Women who are past menopause will benefit from watching their intake of trans fatty acids. A study published in Annals of Neurology, a journal published by Wiley-Blackwell on behalf of the American Neurological Association and Child Neurology Society, suggests that postmenopausal women who consume higher amounts of trans fats are at an increased risk of ischemic stroke. Baked, fried and packaged foods are known to be high in trans fats.
Postmenopausal women who had the highest trans fat intake [6.1 grams/day] had a 39 per cent greater incidence of stroke compared to those who consumed less [2.2 grams/day]. Researchers found no significant associations between total fat, other types of fat, or dietary cholesterol. However, aspirin use was shown to reduce the association between trans fat intake and stroke.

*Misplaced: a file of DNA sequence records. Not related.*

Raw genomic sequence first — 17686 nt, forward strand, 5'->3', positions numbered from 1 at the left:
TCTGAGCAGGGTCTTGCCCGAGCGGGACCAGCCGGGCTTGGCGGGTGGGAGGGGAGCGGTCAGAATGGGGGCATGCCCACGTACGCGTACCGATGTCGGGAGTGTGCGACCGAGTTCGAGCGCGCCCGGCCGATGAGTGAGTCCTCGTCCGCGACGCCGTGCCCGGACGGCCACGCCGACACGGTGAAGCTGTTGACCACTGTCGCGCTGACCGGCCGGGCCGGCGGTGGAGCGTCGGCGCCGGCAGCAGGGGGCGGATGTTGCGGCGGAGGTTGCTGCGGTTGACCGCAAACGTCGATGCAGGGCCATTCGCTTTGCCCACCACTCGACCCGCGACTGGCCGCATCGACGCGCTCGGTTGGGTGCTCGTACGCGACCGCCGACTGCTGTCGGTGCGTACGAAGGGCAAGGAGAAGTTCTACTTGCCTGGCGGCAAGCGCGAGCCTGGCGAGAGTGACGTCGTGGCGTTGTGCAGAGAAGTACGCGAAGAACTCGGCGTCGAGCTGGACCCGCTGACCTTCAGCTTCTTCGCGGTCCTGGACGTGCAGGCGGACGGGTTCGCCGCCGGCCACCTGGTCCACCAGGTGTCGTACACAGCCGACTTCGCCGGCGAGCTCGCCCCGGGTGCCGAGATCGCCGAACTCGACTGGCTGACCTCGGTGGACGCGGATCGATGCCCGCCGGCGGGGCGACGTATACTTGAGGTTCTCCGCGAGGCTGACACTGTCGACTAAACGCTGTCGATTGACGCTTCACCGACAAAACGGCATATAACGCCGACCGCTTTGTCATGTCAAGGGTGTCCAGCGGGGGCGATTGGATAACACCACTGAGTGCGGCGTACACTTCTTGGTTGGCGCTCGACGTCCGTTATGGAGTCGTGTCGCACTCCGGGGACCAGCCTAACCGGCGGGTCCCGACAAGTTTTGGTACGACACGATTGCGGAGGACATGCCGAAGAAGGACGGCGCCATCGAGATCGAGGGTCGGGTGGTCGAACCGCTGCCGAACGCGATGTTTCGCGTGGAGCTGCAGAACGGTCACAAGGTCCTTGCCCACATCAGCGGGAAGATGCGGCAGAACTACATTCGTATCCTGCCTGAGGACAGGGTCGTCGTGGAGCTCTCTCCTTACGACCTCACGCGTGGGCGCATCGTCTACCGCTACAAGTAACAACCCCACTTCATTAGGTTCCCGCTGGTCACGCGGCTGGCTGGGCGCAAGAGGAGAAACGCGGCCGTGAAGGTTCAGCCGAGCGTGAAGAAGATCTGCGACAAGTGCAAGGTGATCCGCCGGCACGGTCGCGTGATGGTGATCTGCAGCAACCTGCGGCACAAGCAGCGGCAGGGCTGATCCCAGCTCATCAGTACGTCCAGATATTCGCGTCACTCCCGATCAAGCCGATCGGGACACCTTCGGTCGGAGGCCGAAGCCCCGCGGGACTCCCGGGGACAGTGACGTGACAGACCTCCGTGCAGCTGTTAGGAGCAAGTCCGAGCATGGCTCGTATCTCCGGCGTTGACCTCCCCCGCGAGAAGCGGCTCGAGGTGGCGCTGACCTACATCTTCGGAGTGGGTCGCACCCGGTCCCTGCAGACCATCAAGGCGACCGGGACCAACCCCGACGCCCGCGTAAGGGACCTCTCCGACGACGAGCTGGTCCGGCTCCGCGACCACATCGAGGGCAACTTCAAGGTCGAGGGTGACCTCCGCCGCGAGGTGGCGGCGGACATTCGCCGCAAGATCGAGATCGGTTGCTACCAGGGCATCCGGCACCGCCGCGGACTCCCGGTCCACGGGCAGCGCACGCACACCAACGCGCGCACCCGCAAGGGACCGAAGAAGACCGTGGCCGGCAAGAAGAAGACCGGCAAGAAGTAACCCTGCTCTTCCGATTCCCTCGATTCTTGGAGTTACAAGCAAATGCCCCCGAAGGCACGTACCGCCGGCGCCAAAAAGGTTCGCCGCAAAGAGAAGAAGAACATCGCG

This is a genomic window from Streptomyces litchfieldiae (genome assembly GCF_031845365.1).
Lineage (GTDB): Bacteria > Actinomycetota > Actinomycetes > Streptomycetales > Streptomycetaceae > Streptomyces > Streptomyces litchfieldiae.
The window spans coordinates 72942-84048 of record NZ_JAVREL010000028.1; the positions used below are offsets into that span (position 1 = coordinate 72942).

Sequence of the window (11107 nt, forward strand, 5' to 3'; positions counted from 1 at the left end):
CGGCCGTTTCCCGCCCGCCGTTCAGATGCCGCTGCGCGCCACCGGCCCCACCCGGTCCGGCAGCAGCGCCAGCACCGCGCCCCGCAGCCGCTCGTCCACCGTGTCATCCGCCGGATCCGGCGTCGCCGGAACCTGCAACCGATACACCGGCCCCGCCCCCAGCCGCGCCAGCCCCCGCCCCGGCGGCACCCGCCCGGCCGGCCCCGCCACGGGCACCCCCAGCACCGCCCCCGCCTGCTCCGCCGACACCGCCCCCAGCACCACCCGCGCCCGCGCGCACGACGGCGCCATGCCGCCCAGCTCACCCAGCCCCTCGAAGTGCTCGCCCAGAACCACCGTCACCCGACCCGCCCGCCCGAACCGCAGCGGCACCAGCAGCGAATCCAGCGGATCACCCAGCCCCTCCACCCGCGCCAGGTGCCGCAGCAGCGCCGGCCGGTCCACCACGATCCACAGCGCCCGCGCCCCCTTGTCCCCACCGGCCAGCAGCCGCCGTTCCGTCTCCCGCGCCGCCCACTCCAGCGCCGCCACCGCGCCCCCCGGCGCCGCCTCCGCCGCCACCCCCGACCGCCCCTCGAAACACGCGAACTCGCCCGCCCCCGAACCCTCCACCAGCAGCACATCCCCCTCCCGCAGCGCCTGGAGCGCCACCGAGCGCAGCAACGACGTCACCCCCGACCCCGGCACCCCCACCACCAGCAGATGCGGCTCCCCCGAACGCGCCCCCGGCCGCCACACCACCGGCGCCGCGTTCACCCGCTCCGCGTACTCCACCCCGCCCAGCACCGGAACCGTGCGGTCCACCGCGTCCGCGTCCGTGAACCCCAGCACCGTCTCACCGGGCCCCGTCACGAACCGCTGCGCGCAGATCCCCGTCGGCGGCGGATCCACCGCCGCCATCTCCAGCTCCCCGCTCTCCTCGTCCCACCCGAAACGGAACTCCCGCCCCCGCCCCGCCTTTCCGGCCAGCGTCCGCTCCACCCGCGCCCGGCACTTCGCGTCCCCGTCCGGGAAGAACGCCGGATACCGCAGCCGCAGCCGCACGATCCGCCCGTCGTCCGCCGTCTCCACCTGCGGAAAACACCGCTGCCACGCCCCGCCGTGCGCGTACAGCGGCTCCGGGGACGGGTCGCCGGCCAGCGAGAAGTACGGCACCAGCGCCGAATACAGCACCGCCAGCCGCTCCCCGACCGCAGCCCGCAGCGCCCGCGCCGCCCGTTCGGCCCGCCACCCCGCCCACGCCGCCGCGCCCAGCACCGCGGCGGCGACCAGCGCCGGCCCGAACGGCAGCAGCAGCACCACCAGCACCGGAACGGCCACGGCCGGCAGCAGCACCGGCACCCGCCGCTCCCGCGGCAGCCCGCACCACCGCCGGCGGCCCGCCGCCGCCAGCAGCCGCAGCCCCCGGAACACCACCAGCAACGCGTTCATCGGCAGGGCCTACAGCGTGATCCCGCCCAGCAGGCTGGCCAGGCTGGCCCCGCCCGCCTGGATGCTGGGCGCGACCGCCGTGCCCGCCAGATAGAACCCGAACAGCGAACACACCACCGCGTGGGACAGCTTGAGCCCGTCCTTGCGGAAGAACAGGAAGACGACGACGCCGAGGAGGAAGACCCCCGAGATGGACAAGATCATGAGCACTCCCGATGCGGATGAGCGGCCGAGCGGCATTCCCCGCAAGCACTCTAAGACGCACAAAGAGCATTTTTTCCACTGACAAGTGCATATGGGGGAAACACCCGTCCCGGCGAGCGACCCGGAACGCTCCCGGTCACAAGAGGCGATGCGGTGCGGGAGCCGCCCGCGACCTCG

Ischemic stroke is a result of a blockage in an artery leading to the brain. Previous research suggests that increased incidence of cardiovascular disease—one of the risk factors for stroke—is associated with trans fat consumption. However, in other prior studies no significant association was found between dietary fat intake and stroke.
"Our findings confirm that postmenopausal women with higher trans fat intake had an elevated risk of ischemic stroke, but aspirin use may reduce the adverse effects," concludes Dr. He. "We recommend following a diet low in trans fat and adding an aspirin regimen to help women reduce their risk of stroke, specifically following the onset of menopause," said Dr. Ka He who undertook the study, which is the largest study of stroke in postmenopausal women to date.
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